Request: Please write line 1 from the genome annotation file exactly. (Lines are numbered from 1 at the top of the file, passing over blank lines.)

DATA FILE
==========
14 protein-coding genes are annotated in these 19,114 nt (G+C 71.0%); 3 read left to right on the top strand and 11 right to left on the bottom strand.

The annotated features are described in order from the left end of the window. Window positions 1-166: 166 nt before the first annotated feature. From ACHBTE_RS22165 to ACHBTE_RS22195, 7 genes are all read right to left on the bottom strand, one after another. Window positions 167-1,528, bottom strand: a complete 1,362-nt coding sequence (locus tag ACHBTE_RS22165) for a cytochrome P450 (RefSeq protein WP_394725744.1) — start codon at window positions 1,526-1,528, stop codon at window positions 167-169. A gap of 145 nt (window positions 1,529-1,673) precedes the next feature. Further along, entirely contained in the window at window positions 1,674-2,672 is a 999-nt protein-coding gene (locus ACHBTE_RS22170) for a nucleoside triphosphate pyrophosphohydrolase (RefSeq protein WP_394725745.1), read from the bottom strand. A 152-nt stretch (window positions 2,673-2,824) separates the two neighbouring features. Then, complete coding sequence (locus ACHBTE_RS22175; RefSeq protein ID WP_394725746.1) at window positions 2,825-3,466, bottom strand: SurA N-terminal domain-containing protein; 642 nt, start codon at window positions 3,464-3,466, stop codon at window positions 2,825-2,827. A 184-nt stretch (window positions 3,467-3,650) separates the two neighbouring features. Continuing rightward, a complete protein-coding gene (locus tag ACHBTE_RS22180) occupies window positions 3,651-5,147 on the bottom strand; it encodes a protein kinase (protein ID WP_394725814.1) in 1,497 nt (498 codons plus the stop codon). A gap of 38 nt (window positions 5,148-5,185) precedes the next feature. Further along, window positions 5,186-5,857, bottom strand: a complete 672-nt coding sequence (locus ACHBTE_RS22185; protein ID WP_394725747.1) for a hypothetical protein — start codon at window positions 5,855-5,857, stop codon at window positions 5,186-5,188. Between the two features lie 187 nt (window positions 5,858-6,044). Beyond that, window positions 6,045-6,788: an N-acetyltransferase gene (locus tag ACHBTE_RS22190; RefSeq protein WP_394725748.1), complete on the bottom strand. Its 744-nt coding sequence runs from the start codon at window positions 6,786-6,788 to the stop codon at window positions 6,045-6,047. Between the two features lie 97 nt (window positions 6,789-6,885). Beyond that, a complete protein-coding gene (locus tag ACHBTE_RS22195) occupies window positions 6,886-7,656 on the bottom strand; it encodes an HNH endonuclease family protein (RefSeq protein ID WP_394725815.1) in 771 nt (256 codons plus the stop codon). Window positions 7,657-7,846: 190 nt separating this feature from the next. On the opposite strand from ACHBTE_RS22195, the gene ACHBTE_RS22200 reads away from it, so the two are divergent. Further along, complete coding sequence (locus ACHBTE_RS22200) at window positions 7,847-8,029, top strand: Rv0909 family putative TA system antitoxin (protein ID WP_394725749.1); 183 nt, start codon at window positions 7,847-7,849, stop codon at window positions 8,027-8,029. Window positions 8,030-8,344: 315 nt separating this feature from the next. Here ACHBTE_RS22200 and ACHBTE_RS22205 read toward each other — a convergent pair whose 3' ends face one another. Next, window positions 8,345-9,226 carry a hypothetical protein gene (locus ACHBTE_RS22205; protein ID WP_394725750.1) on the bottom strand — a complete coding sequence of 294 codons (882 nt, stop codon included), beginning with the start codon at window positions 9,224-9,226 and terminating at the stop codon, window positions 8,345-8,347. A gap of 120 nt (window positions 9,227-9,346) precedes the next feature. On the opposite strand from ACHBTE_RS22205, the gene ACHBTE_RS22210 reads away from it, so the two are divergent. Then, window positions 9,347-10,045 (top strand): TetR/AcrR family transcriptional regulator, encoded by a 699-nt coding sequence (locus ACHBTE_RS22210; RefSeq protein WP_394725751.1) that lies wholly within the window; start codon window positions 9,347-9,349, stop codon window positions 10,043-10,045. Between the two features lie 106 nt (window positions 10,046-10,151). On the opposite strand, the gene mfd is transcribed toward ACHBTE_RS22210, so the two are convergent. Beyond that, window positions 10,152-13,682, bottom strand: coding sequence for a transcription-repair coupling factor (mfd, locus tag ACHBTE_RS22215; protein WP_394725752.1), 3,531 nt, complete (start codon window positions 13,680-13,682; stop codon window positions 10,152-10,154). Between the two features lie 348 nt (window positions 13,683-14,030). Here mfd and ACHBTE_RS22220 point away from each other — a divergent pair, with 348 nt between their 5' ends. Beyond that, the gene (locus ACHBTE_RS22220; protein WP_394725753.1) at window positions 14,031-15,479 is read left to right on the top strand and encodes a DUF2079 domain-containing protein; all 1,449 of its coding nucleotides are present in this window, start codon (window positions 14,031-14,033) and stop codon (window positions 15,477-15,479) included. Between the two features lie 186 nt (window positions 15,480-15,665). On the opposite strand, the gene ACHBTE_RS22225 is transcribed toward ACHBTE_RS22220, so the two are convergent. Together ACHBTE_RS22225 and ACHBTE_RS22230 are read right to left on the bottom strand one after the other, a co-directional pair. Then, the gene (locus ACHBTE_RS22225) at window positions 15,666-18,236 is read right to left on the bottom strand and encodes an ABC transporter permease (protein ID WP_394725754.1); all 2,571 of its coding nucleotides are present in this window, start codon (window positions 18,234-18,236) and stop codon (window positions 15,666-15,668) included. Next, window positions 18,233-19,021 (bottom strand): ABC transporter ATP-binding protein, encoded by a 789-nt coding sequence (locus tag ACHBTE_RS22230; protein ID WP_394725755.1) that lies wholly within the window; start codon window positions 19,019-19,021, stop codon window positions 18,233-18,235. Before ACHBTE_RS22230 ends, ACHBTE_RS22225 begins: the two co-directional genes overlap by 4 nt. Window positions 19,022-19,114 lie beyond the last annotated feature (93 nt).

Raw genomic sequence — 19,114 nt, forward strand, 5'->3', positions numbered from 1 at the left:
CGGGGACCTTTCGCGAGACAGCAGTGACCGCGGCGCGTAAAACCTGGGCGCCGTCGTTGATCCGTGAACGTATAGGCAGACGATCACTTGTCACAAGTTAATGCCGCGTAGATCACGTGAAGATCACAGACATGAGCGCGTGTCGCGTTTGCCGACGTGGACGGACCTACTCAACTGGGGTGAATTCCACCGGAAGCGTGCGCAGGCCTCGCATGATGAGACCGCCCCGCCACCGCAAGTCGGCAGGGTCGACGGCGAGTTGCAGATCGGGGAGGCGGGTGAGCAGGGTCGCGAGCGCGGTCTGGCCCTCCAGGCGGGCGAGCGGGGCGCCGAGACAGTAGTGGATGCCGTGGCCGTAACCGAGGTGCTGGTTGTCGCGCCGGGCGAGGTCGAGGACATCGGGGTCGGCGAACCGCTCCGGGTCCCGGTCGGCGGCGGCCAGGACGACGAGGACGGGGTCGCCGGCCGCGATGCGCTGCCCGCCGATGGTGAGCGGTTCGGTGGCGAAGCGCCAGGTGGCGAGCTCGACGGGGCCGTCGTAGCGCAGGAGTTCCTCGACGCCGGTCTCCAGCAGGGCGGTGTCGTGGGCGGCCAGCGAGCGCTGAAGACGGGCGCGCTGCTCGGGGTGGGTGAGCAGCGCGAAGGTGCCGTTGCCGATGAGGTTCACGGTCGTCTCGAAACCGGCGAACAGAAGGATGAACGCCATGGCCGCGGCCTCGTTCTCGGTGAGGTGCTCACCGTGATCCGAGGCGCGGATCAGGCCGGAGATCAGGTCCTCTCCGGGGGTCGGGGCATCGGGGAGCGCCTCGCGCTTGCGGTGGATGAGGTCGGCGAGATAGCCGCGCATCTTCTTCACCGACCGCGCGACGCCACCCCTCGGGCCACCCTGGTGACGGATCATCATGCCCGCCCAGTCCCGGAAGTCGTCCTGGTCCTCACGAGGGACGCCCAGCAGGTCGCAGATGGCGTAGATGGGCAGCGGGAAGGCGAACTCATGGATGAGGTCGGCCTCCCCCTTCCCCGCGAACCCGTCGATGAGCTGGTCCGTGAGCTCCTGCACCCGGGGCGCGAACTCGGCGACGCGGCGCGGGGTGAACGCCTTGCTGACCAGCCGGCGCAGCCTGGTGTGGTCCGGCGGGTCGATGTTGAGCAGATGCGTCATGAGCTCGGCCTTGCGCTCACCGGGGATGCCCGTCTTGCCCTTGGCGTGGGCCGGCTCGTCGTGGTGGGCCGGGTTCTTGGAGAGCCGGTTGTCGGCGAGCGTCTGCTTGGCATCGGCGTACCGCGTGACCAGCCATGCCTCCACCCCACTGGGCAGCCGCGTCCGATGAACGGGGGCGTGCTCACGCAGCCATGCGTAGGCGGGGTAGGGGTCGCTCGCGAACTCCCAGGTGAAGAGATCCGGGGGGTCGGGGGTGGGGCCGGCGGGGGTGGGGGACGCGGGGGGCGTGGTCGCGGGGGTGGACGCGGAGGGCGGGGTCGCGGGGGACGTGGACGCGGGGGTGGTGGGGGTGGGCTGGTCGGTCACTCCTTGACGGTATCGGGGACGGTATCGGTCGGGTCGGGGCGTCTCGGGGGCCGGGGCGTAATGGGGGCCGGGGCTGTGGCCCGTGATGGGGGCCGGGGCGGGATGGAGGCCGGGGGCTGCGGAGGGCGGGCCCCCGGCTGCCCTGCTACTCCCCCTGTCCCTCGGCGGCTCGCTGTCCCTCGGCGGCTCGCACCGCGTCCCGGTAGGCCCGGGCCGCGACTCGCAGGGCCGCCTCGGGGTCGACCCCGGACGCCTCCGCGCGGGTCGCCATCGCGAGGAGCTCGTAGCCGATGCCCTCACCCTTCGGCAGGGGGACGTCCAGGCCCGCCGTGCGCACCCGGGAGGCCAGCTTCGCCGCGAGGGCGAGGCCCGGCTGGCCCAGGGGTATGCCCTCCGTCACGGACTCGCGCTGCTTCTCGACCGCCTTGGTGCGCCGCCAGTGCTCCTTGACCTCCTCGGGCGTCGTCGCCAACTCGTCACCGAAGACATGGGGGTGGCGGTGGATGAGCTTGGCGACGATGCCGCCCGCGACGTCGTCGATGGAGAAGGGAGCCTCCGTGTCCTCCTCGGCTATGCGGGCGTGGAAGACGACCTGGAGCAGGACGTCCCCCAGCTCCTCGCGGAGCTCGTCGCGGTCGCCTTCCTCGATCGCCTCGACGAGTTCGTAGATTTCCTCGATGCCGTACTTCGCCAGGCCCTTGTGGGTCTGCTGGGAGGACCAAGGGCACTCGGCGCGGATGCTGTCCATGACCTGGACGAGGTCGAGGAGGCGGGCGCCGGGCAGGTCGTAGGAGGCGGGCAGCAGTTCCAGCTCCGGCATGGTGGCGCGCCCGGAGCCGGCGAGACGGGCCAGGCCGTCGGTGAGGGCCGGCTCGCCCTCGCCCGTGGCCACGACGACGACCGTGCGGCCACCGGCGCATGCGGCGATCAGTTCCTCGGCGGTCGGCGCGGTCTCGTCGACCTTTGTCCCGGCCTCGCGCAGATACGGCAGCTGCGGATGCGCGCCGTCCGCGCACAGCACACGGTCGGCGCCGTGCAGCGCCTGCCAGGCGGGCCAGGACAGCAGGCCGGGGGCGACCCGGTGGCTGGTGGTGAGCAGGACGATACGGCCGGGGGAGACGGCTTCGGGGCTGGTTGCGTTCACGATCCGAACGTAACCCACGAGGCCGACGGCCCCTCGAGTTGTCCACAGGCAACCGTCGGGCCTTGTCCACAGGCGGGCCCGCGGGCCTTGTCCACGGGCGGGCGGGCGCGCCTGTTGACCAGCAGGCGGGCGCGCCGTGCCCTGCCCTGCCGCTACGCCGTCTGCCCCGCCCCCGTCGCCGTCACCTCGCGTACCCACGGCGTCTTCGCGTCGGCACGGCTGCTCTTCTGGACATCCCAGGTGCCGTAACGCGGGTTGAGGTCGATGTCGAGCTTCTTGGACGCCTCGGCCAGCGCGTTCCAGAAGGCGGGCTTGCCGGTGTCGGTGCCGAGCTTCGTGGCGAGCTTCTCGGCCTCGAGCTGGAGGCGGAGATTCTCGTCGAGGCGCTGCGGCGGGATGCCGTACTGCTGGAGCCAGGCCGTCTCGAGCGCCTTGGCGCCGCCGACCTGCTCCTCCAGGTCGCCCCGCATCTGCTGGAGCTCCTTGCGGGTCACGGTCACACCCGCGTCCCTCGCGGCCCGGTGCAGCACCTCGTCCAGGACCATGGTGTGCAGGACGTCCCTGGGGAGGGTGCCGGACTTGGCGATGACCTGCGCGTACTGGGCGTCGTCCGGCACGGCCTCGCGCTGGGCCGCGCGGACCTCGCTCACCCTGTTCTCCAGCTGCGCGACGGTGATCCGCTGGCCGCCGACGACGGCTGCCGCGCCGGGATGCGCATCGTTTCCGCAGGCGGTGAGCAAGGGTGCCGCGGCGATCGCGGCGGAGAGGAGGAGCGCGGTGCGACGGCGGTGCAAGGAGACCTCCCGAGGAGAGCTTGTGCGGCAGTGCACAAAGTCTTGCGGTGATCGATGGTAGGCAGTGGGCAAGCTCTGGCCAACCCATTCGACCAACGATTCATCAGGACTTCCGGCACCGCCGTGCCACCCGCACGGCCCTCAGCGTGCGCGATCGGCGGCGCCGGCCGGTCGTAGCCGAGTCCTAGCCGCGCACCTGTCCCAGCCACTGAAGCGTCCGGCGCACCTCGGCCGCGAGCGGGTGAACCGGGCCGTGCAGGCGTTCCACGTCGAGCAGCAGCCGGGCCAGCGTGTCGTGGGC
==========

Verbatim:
14 protein-coding genes are annotated in these 19,114 nt (G+C 71.0%); 3 read left to right on the top strand and 11 right to left on the bottom strand.